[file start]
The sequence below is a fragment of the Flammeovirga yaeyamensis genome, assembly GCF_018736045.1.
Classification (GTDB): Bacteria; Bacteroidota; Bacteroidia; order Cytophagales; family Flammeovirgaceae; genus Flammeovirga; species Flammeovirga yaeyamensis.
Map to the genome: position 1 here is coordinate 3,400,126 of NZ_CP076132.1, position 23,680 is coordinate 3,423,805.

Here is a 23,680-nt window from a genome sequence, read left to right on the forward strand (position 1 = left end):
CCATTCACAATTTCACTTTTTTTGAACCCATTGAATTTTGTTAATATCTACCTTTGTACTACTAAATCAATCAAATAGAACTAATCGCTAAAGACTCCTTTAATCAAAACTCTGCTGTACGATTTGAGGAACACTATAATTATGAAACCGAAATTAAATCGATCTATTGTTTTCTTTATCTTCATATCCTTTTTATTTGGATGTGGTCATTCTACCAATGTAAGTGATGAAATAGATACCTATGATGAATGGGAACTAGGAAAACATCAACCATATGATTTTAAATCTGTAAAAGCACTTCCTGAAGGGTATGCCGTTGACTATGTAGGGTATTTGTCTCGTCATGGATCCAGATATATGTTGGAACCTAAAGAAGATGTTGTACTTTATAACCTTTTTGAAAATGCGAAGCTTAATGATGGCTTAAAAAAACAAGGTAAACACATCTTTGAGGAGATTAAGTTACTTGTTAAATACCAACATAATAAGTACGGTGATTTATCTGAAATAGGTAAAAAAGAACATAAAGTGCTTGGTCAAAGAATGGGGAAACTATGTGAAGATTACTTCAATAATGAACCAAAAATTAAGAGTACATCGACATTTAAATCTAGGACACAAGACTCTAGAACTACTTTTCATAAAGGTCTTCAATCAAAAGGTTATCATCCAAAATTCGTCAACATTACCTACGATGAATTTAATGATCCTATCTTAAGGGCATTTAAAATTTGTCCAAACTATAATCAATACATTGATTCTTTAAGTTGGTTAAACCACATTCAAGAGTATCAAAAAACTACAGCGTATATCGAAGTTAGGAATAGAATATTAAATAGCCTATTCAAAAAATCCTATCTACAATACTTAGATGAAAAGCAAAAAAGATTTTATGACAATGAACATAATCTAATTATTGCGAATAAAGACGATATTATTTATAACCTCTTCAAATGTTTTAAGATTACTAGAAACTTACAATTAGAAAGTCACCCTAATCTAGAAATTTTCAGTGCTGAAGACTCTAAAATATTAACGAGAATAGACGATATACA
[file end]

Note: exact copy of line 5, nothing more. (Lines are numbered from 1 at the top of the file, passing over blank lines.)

CCATTCACAATTTCACTTTTTTTGAACCCATTGAATTTTGTTAATATCTACCTTTGTACTACTAAATCAATCAAATAGAACTAATCGCTAAAGACTCCTTTAATCAAAACTCTGCTGTACGATTTGAGGAACACTATAATTATGAAACCGAAATTAAATCGATCTATTGTTTTCTTTATCTTCATATCCTTTTTATTTGGATGTGGTCATTCTACCAATGTAAGTGATGAAATAGATACCTATGATGAATGGGAACTAGGAAAACATCAACCATATGATTTTAAATCTGTAAAAGCACTTCCTGAAGGGTATGCCGTTGACTATGTAGGGTATTTGTCTCGTCATGGATCCAGATATATGTTGGAACCTAAAGAAGATGTTGTACTTTATAACCTTTTTGAAAATGCGAAGCTTAATGATGGCTTAAAAAAACAAGGTAAACACATCTTTGAGGAGATTAAGTTACTTGTTAAATACCAACATAATAAGTACGGTGATTTATCTGAAATAGGTAAAAAAGAACATAAAGTGCTTGGTCAAAGAATGGGGAAACTATGTGAAGATTACTTCAATAATGAACCAAAAATTAAGAGTACATCGACATTTAAATCTAGGACACAAGACTCTAGAACTACTTTTCATAAAGGTCTTCAATCAAAAGGTTATCATCCAAAATTCGTCAACATTACCTACGATGAATTTAATGATCCTATCTTAAGGGCATTTAAAATTTGTCCAAACTATAATCAATACATTGATTCTTTAAGTTGGTTAAACCACATTCAAGAGTATCAAAAAACTACAGCGTATATCGAAGTTAGGAATAGAATATTAAATAGCCTATTCAAAAAATCCTATCTACAATACTTAGATGAAAAGCAAAAAAGATTTTATGACAATGAACATAATCTAATTATTGCGAATAAAGACGATATTATTTATAACCTCTTCAAATGTTTTAAGATTACTAGAAACTTACAATTAGAAAGTCACCCTAATCTAGAAATTTTCAGTGCTGAAGACTCTAAAATATTAACGAGAATAGACGATATACA